Saturday, 26 July 2014

Pluck Tales

Doctor Who
The Unicorn And The Wasp
Series Four, Episode Seven

I say, what's this?  A trip back in time to meet a famous person, written by Gareth Roberts?  Goodness me.  What will they think of next?

Working title:
The Two Unconnected Plot Elements.
Stop me if you've heard this one.  The Doctor and Rose Martha Donna arrive in Victorian England Victorian Scotland Elizabethan England 1920s England, where they immediately meet Charles Dickens Queen Victoria William Shakespeare Agatha Christie.  Rose Martha Donna says things like "och aye" "verily, forsooth" "top hole", the Doctor says "Don't do that".  He then tells Charles Dickens William Shakespeare Agatha Christie how great he she is, because he's a massive fan and coincidentally he she is having a crisis, so cheers for that.  William Agatha overhears a few references to his her later works, and of course he she will end up using those.  But there's a famous mystery looming: Queen Victoria kept refining the Koh-i-Noor William Shakespeare wrote an unperformed play called Love's Labours Won Agatha Christie went missing for a week.  This is inexorably tied to the sudden appearance of ghosts werewolves witches a giant wasp, for which there is a scientific explanation.  Sure enough, the witches the giant wasp is directly inspired by the work of Shakespeare Christie, because he she is the most human human who ever lived the greatest mind ever.  To prove the point, our heroes tell Dickens Shakespeare Christie his her work will live on forever.

The Unicorn And The Wasp takes unoriginality to very nearly impressive lengths.  Everything is as knowingly expected as in one of those audience-participation Sound Of Music things; they even joke about the likelihood of meeting Charles Dickens and some ghosts at Christmas.  Not content with a homage, the plot plainly revolves around the seen-it-all-before-ness of a Cluedo murder mystery.  (As for the monster's fixation on Christie's books, could this be the J.K. Rowling episode that never was?)  Granted, there is a certain amount of fun to be had waiting for the inevitable references and "Don't do that"s, but all of that's a poor substitute for something new.  This is Doctor Who.  They could do "something new" every week.  Why don't they?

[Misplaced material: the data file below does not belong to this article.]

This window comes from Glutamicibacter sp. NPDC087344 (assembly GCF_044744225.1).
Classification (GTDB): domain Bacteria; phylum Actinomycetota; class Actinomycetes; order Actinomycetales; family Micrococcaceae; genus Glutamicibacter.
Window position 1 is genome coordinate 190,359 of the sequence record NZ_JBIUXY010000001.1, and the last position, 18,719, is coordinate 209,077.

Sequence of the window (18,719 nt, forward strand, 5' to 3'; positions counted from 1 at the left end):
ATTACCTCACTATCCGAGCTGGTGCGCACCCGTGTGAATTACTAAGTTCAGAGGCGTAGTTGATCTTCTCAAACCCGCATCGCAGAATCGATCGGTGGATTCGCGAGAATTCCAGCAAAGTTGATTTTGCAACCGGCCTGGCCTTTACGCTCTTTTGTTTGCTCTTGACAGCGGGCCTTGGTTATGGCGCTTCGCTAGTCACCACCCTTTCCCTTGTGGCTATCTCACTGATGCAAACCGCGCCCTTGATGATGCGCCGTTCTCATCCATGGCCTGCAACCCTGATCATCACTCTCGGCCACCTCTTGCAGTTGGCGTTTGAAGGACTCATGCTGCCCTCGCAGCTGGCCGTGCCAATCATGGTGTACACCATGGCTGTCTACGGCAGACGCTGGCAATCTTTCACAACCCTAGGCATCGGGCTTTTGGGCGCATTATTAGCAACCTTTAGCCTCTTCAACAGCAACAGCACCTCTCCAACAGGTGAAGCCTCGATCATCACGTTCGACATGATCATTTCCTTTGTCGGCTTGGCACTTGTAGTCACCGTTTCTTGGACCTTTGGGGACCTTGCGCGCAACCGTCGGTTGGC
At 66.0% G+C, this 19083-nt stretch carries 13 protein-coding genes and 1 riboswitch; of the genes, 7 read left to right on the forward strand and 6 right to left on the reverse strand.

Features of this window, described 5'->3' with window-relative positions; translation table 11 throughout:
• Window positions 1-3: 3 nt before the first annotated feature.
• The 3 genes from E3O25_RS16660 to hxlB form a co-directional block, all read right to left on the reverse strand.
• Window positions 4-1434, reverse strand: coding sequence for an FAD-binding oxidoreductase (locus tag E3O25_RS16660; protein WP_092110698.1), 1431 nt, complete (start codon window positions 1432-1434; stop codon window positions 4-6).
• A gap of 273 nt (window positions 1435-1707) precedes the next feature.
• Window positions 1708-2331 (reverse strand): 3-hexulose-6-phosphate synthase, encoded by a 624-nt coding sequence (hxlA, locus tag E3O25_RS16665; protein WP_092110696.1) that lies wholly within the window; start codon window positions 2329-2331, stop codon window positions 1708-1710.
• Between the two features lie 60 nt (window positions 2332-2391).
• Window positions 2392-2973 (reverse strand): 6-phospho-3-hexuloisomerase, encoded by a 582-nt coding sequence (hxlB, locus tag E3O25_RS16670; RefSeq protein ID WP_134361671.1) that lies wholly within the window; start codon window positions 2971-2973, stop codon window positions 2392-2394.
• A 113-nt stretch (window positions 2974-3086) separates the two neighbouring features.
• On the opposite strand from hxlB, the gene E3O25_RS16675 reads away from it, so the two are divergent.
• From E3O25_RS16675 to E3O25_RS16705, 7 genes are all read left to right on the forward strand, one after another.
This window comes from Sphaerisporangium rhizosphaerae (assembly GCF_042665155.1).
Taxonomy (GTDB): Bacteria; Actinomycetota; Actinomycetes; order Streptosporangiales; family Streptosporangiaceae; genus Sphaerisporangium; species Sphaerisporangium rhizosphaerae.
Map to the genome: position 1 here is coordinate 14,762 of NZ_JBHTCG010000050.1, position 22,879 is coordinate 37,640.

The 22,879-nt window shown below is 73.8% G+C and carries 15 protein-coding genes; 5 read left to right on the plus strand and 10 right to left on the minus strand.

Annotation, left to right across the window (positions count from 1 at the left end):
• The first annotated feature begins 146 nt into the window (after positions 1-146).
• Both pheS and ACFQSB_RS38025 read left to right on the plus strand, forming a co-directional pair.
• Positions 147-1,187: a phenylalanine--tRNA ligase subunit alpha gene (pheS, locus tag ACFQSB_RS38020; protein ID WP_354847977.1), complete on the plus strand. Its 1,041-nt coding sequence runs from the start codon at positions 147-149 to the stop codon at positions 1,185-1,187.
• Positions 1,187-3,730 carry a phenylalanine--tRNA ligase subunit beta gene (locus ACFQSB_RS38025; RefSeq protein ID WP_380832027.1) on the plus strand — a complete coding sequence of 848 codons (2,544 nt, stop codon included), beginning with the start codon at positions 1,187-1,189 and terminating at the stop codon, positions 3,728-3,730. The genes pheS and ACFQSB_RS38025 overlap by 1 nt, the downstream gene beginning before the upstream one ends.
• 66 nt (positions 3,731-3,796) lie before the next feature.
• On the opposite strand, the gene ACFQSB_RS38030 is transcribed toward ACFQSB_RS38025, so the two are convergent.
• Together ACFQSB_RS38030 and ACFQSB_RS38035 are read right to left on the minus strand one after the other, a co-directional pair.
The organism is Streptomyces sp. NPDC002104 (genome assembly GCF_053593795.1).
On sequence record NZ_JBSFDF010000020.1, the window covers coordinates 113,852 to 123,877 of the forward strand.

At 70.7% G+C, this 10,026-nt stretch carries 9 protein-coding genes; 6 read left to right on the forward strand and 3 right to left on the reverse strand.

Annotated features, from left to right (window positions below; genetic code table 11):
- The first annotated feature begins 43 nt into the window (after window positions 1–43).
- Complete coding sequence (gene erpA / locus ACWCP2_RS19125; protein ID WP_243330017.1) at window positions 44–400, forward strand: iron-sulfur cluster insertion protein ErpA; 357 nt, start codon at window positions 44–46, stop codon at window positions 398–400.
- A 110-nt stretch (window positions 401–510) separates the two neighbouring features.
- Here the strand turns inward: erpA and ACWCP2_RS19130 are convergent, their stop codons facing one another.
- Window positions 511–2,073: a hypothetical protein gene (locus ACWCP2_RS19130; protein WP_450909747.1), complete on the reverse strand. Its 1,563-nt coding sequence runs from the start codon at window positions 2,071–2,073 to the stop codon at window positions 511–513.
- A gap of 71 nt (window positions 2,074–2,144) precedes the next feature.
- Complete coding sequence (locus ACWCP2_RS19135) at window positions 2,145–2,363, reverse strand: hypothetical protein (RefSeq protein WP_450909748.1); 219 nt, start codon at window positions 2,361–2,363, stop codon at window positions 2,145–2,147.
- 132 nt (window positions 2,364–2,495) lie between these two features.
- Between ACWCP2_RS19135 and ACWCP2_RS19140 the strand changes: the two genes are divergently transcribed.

And yet...

Maybe I'm just punch-drunk from the universe-bending weight of derivativeness on display (derivativity?), but The Unicorn And The Wasp works.  It's so aware of its trappings that, mostly free from the burden of making anything up, all its energy goes on the delivery.  The cast, the direction and the writing all add tons of pluck; the thing zips along like a ruthlessly-targeted spoof.

A fair amount of its success rests on the TARDIS crew.  We all know Catherine Tate is a naturally funny person, and that frequently peeks out of her performance as Donna, but it's by no means all there is to her – and quite right, since she's a proper actress and everything.  But The Unicorn And The Wasp finally allows her to go straight for laughs and, bouncing off David Tennant who's happily at home here, it's like The David and Catherine Show.  I'd watch that!

Totally settled into her TARDIS life, Donna is on appallingly good form from the start.  "You can tell what year it is just by smelling?"  "Oh yeah."  "Or, maybe that big vintage car coming up the drive gave it away?"  She also offers pithy put-downs under her breath.  "He snatched Lady Babbington's pearls right from under her nose!"  "Funny place to wear pearls."  And she makes wry comments on the events around her, such as when she notices a clandestine love affair between two men.  "Typical.  All the decent men are on the other bus."  The dialogue is just sublime.  That's one of the pluses of comedy, and one of the reasons it's underrated in Doctor Who: in comedy it is often more important not to put a word out of place.  And Donna's reactions throughout – spotting the giant wasp, "I don't mean it's big!", and munching food excitedly as the Doctor and Agatha make their accusations – make the whole episode that much funnier.